Food intolerance tests have become a popular trend as of late—touted as being an effective means of determining your food sensitivities and which foods you should avoid in your diet. The problem is that there isn’t much science to support them leaving many to wonder if food intolerances are, in fact, a real effective tool or a marketing ploy to get you on a specific program (diet or supplement regime). Keep reading to find out the differences between food allergies and food intolerances, along with the testing methods involved.
Food Allergies Vs. Food Intolerances
Food allergies are an adverse immune reaction to a specific food. The reaction occurs when the immune system treats the food as a harmful substance. The immune system responds by making specific antibodies, called IgE, to protect you. This reaction is in response to a particular food protein. When an allergic reaction occurs, you will know. The reaction can occur within a few minutes to an hour of ingesting, smelling or just touching a particular food. The immune system responds via IgE antibodies causing mast cells to release histamine. This causes common allergy symptoms including swelling, itching, hives, anaphylaxis and breathing.
Food intolerances are often mistaken for food allergies. However, intolerances have a much less serious reaction and involve an inflammatory response rather than an immune system response. Food intolerances are non-allergic reactions, which means there is no histamine response and are usually the result of digestion issues with certain foods. As a result of the food, the digestive system responds by triggering stomach discomfort, bloating, constipation, cramps, diarrhea and vomiting. Common food intolerances are dairy, grains and foods that cause gas. Some of these reactions are more likely the result of the food properties itself. For example, most people have a hard time digesting milk because they lack the enzymes to digest lactose. Another common food intolerance is broccoli and cabbage, which are very high in insoluble fiber and contain the gas-producing sugar raffinose.
Allergy Test Vs. Food Intolerance Test
Getting properly tested for allergies will help you determine if the reaction you may be having to the food you’re eating is actually the result of an allergy. Allergy tests should be determined by measuring your response to a specific antibody for IgE. Using blood analysis can help with diagnosis, but it is not necessarily a full indication of an allergy. Another type of allergy test is the skin prick test, which is when a small amount of an allergen is placed under the skin to observe the reaction, including swelling, rash or itching. A food challenge test can also be done, which is when food that you’re allergic to or suspect that you are allergic to is given in small doses as observed by a doctor to determine the extent of your allergy.
Food intolerance tests are completed by use of various methods including antigen or antibody tests and kinesiology muscle response test, to name a few. The most common food intolerance test used is a simple blood test to screen against approximately 250 of the most common food intolerances using reactions to antibody IgG. The costs to complete the test are fairly high. However, with just a simple fingertip test, you can get recommendations of foods to eliminate as well as suggested supplements and vitamins to help heal the gut or body from the intolerance.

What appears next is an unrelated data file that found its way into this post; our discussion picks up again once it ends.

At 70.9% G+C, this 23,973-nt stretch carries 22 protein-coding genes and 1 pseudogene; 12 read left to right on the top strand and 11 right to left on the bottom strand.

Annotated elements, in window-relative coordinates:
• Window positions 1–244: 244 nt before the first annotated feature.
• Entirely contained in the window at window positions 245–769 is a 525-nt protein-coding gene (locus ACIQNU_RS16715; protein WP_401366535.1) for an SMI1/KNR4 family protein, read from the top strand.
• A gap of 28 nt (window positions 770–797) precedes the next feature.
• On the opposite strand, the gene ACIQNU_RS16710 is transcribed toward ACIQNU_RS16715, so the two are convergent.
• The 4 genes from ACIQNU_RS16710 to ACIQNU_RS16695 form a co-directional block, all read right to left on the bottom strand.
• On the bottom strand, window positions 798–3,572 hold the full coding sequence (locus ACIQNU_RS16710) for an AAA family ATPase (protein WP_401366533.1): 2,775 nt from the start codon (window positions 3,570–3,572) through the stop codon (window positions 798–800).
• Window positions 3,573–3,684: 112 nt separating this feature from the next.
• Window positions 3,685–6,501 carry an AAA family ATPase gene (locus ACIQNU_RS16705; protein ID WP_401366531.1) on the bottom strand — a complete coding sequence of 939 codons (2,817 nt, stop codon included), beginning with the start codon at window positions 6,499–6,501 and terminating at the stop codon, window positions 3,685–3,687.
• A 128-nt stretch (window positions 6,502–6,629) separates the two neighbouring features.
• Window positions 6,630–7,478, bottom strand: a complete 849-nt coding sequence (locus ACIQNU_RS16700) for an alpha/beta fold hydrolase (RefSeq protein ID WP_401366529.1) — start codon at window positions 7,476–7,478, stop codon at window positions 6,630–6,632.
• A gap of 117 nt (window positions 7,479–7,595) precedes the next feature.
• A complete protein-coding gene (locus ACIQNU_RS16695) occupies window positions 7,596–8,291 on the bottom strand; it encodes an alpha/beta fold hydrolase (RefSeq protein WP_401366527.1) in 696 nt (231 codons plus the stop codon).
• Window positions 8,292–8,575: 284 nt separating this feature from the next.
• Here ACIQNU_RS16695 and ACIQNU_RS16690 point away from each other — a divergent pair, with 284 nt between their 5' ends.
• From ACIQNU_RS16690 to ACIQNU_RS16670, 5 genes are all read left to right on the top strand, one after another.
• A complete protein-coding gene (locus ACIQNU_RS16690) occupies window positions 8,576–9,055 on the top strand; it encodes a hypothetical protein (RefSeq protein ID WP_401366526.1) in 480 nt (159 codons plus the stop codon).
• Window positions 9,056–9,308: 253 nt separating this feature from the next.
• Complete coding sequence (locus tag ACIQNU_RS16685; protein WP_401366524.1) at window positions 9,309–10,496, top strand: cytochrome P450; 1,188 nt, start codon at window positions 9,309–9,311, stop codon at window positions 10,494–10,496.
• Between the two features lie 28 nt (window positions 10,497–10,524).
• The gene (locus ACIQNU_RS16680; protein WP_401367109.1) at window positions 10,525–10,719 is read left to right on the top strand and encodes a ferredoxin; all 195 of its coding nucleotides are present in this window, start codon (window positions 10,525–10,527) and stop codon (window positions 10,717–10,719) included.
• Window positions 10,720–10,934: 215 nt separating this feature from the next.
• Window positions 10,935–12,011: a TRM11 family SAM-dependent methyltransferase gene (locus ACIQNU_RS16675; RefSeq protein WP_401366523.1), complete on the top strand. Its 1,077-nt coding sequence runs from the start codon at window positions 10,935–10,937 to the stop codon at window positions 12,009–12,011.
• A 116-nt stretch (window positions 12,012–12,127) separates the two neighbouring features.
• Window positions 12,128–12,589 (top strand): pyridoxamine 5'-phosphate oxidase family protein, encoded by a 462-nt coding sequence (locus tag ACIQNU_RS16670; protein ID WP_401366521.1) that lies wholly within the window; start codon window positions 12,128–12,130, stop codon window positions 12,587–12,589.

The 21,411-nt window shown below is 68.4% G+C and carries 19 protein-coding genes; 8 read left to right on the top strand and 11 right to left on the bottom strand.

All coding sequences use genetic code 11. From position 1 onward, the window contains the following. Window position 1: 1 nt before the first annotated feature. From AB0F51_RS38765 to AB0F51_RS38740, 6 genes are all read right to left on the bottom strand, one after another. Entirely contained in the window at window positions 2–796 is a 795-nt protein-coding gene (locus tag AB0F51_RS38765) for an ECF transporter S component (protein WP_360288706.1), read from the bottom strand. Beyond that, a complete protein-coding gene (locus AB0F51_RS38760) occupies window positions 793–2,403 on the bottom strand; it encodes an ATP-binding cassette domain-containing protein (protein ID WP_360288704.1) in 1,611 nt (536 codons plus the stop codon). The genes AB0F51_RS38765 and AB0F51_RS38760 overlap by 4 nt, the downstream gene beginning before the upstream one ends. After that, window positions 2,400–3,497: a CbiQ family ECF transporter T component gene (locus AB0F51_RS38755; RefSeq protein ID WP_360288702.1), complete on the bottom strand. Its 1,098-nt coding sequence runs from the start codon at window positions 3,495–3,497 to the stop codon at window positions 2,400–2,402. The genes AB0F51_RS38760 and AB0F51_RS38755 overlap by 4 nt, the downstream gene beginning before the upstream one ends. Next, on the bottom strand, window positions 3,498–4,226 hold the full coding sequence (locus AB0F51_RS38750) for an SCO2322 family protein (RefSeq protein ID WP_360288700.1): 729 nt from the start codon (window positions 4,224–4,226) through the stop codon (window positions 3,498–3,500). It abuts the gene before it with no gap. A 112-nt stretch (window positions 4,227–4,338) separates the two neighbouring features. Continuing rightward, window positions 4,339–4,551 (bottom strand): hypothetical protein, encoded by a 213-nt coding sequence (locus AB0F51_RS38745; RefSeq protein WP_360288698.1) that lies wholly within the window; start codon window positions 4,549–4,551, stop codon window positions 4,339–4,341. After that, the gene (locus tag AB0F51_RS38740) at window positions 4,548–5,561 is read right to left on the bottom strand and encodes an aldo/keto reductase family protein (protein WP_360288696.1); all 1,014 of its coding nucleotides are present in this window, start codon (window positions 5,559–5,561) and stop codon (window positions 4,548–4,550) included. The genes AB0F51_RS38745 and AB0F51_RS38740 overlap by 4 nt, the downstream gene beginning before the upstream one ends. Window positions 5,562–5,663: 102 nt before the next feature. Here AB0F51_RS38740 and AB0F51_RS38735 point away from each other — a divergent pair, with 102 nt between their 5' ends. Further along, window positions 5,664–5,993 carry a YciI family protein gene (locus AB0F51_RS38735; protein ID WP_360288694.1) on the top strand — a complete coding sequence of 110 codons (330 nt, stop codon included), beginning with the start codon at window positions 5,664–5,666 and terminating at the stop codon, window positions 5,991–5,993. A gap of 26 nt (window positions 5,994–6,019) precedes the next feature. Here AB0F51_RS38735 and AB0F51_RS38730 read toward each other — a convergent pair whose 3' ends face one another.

What Does The Research Say?
There is no substantial evidence to support food intolerance tests, and currently no published clinical research to support them either. Furthermore, there is not much support from the medical community either. The American Academy of Allergy, Asthma and Immunology does not support the use of food intolerance tests, nor does the National Institute of Allergy and Infectious Disease, including IgG antibody tests, provocation-neutralization, cytotoxicity assays, kinesiology muscle response tests, electrodermal testing also called Vega, hair testing or reaginic pulse test and chemical analysis due to lack of hard clinical evidence.
Are Food Intolerance Tests Worth It?
At this point, there is no validated clinical scientific proof to defend the use of food intolerance test to diagnose a food intolerance or sensitivity, nor is the medical community supporting their effectiveness. Multiple government agencies have released position stands that do not support the use of food intolerance testing.
Practically speaking, although food intolerance testing is largely considered effective, it might provide some guidance as to what you may or may not be sensitive too. However, it is probably not necessary to avoid certain foods all together. Use common sense, and remember, foods that commonly cause stomach upset might be the result of food structure (i.e., high in soluble fiber), not something that is harmful, especially if there is no immune system response.
Be sure to follow a balanced diet that delivers plenty of clean proteins, vegetables, fiber and healthy fats, and drink plenty of water. This will help ensure your body continues to remove harmful toxins, get the essential nutrients and vitamins it needs to reduce inflammation and maintain a healthy gut!
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